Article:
NSW Journalist Privilege law now in force

Articles Written by Kevin Lynch (Partner), Rani Wynn

The Journalist Privilege amendments to the Evidence Act 1995 (NSW) (the Act) came into force in NSW on 21 June 2011. The changes to the Act are designed to bring New South Wales into line with current legislation in New Zealand, the United Kingdom, and many parts of the United States, where Journalists' confidences are expressly protected at law.


According to NSW parliament, the purpose of the provision is to "strengthen the capacity of journalists to maintain the anonymity of their sources by creating a presumption that they may withhold the identity of their sources in proceedings in New South Wales courts." This will allow journalists to report the news and undertake investigative journalism with an added degree of legislative protection.

The provision is designed to operate alongside the Journalists' Code of Ethics, and journalists are expected to inform their sources that they are a journalist before offering any protection of identity. It is also important to remember that the provision only applies where the journalist has specifically promised their source anonymity.

Australian journalists have been jailed and others have had to pay hefty fines for refusing to reveal their sources during court proceedings.

The problem has not been as acute in NSW, where source confidences have been found to be within the scope of "Professional Privileges" in the Act since 2002. However, a journalist could still be found guilty of "disobedience contempt" if they refused to reveal the identity of a source at court. The amended legislation now gives rise to a presumption that protects a journalists' confidential source during legal proceedings.

How do I obtain the privilege?

Obtaining the privilege is unlikely to require a departure from your established dealings with a confidential source.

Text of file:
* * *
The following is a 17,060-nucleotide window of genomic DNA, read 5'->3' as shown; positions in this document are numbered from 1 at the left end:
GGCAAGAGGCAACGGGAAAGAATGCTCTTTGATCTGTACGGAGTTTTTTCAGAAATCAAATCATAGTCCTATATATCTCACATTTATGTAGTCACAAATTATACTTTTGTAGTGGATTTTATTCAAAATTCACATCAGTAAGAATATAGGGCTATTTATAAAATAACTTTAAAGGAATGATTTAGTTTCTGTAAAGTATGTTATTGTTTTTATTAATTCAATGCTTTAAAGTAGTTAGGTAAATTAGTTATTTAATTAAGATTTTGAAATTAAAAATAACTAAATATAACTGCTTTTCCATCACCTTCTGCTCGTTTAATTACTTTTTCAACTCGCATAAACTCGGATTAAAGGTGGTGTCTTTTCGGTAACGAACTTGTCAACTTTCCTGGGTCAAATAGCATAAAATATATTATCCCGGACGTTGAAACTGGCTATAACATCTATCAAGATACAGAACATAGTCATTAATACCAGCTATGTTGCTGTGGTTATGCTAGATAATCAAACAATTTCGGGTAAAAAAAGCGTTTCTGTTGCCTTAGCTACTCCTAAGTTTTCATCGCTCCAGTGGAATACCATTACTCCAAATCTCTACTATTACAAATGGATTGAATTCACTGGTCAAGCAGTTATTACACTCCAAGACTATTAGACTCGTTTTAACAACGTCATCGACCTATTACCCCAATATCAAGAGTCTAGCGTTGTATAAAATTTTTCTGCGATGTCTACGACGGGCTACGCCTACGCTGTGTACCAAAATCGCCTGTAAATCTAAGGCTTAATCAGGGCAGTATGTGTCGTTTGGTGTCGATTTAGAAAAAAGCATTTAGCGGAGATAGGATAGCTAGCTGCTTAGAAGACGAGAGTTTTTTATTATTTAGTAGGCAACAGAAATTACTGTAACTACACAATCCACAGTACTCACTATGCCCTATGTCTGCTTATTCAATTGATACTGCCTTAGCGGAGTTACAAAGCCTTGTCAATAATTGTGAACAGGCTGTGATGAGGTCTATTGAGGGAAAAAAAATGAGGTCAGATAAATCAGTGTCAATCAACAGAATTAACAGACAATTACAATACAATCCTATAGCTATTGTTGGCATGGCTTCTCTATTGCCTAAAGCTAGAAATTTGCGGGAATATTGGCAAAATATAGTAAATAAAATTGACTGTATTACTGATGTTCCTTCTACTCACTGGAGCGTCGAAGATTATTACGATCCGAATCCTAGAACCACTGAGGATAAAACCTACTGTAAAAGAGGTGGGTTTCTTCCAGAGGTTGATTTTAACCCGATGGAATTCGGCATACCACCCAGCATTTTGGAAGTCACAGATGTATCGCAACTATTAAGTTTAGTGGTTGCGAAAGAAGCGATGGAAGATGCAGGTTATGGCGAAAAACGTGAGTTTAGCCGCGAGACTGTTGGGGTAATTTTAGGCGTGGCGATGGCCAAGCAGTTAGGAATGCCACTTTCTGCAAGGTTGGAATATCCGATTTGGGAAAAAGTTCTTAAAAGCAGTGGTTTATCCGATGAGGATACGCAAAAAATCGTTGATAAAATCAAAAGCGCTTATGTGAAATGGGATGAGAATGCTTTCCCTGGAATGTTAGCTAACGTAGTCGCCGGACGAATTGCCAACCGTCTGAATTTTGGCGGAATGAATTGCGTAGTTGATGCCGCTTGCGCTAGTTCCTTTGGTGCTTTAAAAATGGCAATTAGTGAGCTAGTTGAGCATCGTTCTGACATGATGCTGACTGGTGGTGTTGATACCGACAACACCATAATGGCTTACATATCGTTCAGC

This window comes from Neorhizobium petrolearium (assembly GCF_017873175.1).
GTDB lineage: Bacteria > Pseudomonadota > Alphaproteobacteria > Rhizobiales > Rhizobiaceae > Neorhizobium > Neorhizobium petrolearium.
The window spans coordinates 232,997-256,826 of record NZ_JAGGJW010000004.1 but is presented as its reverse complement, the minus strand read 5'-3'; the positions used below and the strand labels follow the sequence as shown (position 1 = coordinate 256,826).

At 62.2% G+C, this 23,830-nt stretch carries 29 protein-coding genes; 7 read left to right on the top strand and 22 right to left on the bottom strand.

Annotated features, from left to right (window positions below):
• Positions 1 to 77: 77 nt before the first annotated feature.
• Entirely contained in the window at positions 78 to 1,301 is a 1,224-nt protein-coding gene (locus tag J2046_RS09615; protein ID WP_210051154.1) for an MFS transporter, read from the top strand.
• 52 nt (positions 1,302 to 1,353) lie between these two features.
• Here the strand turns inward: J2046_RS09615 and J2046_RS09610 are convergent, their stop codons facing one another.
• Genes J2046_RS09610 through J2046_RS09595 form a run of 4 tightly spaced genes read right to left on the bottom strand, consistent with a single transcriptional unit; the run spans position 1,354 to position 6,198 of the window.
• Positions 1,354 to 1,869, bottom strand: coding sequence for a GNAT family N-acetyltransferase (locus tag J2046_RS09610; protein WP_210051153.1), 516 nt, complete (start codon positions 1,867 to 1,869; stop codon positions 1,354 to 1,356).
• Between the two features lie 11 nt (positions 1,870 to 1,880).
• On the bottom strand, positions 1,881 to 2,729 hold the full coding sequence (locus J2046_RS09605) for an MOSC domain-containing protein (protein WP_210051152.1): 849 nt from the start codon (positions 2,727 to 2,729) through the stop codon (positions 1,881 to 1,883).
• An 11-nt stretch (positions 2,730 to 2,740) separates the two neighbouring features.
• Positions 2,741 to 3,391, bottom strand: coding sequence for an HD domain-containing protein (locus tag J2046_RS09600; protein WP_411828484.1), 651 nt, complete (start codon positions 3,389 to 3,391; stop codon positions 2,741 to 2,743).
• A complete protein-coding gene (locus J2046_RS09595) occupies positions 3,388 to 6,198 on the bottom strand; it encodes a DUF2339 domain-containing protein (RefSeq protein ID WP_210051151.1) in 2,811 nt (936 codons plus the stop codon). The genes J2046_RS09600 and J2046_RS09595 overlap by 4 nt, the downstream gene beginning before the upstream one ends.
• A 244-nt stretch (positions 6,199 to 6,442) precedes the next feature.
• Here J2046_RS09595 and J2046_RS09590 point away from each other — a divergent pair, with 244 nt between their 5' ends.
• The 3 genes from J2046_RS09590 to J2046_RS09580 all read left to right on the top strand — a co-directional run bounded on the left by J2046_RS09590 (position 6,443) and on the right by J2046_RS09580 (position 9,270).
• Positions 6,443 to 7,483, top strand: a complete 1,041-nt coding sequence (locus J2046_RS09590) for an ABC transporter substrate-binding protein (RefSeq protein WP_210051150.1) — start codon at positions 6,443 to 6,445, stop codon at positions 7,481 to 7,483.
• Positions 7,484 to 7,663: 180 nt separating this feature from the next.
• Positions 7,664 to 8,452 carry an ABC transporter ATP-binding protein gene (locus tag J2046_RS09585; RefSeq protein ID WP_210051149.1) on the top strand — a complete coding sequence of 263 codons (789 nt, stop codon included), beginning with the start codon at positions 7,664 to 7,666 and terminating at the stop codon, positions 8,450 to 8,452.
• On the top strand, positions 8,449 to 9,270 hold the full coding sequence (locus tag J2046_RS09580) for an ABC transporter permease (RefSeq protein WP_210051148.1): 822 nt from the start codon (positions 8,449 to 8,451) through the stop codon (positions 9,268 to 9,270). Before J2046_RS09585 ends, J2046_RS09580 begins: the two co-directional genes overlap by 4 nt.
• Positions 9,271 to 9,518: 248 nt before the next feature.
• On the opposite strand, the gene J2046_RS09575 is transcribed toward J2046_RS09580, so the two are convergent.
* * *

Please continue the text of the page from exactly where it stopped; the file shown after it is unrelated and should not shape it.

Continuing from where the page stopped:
In order to specifically acquire the legislative protection:

  1. You must be sure that your source knows you are a journalist, capable of publishing news stories; and
  2. You must specifically promise to keep the identity of your source a secret.

Can the privilege be overturned?

The privilege will only be reversed where upon an application for disclosure of the source, the Court decides that on balance it is in the public interest for the source's identity to be revealed.

In deciding if disclosure is warranted, the court must weigh up the adverse effects that revealing the identity could have, as well as the public interest in maintaining effective news media. 

Whilst a confidential source is a vital part of journalist practice, it remains the case that care needs to be taken in relying upon a source who is not prepared to be identified. The new provisions do give a further level of protection for a journalist and his or her source, but they do not make up any of the ground lost where publication is required to depend on a story without the benefit of a sound witness.


The Amendment is found at Part 3.10 of the Act - "Privileges", under the new Division 1C - "Journalists' Privilege", and the relevant sections are 126J; 126K; and 126L. An extract of the relevant provisions is outlined below.

Important Disclaimer: The material contained in this article is comment of a general nature only and is not and nor is it intended to be advice on any specific professional matter. In that the effectiveness or accuracy of any professional advice depends upon the particular circumstances of each case, neither the firm nor any individual author accepts any responsibility whatsoever for any acts or omissions resulting from reliance upon the content of any articles. Before acting on the basis of any material contained in this publication, we recommend that you consult your professional adviser. Liability limited by a scheme approved under Professional Standards Legislation (Australia-wide except in Tasmania).

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